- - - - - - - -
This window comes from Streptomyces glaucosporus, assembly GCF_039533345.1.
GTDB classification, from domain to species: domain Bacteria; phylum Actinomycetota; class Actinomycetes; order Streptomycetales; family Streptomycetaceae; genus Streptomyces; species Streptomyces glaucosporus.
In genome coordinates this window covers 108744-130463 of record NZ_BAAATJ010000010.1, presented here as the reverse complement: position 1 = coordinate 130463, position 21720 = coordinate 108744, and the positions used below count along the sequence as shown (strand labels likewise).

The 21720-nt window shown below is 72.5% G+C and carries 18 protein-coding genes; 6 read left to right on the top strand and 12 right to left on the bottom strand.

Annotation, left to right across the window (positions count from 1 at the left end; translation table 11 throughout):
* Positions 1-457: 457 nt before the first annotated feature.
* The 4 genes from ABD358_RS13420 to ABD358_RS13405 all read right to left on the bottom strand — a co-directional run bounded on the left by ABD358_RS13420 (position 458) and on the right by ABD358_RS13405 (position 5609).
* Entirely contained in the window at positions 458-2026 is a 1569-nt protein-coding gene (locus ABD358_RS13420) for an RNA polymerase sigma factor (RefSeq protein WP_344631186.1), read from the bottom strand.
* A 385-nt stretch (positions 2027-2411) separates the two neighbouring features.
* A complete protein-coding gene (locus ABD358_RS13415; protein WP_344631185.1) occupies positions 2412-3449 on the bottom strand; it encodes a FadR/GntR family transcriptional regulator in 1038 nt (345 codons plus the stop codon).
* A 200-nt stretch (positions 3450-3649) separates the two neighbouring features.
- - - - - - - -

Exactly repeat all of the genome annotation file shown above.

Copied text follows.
This window comes from Streptomyces glaucosporus, assembly GCF_039533345.1.
GTDB classification, from domain to species: domain Bacteria; phylum Actinomycetota; class Actinomycetes; order Streptomycetales; family Streptomycetaceae; genus Streptomyces; species Streptomyces glaucosporus.
In genome coordinates this window covers 108744-130463 of record NZ_BAAATJ010000010.1, presented here as the reverse complement: position 1 = coordinate 130463, position 21720 = coordinate 108744, and the positions used below count along the sequence as shown (strand labels likewise).

The 21720-nt window shown below is 72.5% G+C and carries 18 protein-coding genes; 6 read left to right on the top strand and 12 right to left on the bottom strand.

Annotation, left to right across the window (positions count from 1 at the left end; translation table 11 throughout):
* Positions 1-457: 457 nt before the first annotated feature.
* The 4 genes from ABD358_RS13420 to ABD358_RS13405 all read right to left on the bottom strand — a co-directional run bounded on the left by ABD358_RS13420 (position 458) and on the right by ABD358_RS13405 (position 5609).
* Entirely contained in the window at positions 458-2026 is a 1569-nt protein-coding gene (locus ABD358_RS13420) for an RNA polymerase sigma factor (RefSeq protein WP_344631186.1), read from the bottom strand.
* A 385-nt stretch (positions 2027-2411) separates the two neighbouring features.
* A complete protein-coding gene (locus ABD358_RS13415; protein WP_344631185.1) occupies positions 2412-3449 on the bottom strand; it encodes a FadR/GntR family transcriptional regulator in 1038 nt (345 codons plus the stop codon).
* A 200-nt stretch (positions 3450-3649) separates the two neighbouring features.